By: Will Burchfield
It wasn’t long ago that the Red Wings were perennial Stanley Cup contenders.
Now, says GM Ken Holland, they’re somewhere in the league’s mushy middle.
“I don’t know that there are more than five or six legitimate Stanley Cup contenders; we’re probably not in that group,” Holland recently told NHL.com’s Dan Rosen. “After that five or six, there are 20 teams without much difference between them. We’re in that group of 20.
“Certainly there are lots of questions about our team.”
The Red Wings are coming off a season in which they lost as many games as they won (41-30-11), so Holland’s prognosis shouldn’t come as a surprise. He’s hardly throwing in the towel on the upcoming year, but the veteran GM won’t be fooled into thinking his team is something more than it really is.
Just like last season, when the Wings used every sliver of the regular-season calendar to clinch a playoff spot, Holland expects them to be in a tight battle heading down the stretch of the 2016-17 campaign.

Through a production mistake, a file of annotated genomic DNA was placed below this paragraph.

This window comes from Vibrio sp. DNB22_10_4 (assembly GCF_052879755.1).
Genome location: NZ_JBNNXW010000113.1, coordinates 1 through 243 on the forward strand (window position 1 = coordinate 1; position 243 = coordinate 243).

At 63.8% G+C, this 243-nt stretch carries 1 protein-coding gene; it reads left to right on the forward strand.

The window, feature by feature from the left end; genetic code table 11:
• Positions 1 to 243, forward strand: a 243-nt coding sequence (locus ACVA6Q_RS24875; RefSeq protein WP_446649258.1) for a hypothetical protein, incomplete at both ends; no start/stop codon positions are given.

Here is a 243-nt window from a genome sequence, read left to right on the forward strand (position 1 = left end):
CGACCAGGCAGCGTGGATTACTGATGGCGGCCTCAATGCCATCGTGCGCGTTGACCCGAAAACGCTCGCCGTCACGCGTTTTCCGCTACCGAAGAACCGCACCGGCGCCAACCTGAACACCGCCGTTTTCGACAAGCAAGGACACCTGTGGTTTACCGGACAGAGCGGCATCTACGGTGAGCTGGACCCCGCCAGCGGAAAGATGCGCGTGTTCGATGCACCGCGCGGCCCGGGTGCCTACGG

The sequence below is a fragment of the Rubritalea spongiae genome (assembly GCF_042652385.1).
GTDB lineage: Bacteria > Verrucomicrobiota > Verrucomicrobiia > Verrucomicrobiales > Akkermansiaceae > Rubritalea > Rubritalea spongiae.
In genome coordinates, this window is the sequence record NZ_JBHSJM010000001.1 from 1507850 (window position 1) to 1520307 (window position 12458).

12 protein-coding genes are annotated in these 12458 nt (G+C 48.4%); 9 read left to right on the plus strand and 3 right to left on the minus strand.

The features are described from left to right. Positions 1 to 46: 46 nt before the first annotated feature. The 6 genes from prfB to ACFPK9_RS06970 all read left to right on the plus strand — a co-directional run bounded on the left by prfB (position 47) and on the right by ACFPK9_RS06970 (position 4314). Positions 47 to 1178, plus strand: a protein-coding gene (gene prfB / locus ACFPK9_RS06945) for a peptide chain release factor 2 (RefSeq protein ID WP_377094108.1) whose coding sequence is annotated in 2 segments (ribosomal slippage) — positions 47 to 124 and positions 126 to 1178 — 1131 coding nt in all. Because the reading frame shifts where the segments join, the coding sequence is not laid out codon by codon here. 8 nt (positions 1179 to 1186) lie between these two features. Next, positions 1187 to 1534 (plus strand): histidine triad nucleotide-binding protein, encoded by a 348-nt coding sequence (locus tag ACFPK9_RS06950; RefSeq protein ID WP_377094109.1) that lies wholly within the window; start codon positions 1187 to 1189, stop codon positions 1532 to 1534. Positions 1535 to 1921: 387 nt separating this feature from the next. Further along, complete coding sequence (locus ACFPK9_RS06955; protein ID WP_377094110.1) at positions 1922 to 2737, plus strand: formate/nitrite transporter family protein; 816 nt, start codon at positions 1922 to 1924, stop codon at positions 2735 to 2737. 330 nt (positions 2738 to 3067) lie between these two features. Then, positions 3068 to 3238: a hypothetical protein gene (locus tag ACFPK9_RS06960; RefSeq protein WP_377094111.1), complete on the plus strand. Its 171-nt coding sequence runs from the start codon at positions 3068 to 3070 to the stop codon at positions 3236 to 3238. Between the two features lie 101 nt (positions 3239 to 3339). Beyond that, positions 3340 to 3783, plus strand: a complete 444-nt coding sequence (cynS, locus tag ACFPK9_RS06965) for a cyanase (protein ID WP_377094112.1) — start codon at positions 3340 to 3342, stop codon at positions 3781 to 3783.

“We’re going to be in a race,” he said. “We think we’re going to be in that photo finish with a whole bunch of other teams.”
Holland’s outlook on the upcoming season is a reflection of the Wings’ changing roster. The organization is in a state of flux at the moment, with one core of players – headlined by Henrik Zetterberg and Niklas Kronwall – on its way out, and another one – led by Dylan Larkin and Tomas Tatar – not quite ready to take over.
Holland is hopeful the second group can develop in the same manner as the first.
“As we sit today, we don’t have a superstar in his prime,” he said. “We have lots of good players. I think we have lots of really good players. How far can they grow? I don’t know. Pavel Datsyuk came over and scored 11 goals and 12 goals in his first two seasons in the NHL. I don’t think we have any Pavel Datsyuks, but it’s an example that people can grow.”
Along with Larkin and Tatar, the Wings will look to the likes of Justin Abdelkader, Gustav Nyqvist, Danny DeKeyser and Petr Mrazek to help continue the organization’s winning tradition. Detroit has made the playoffs in 25 consecutive seasons.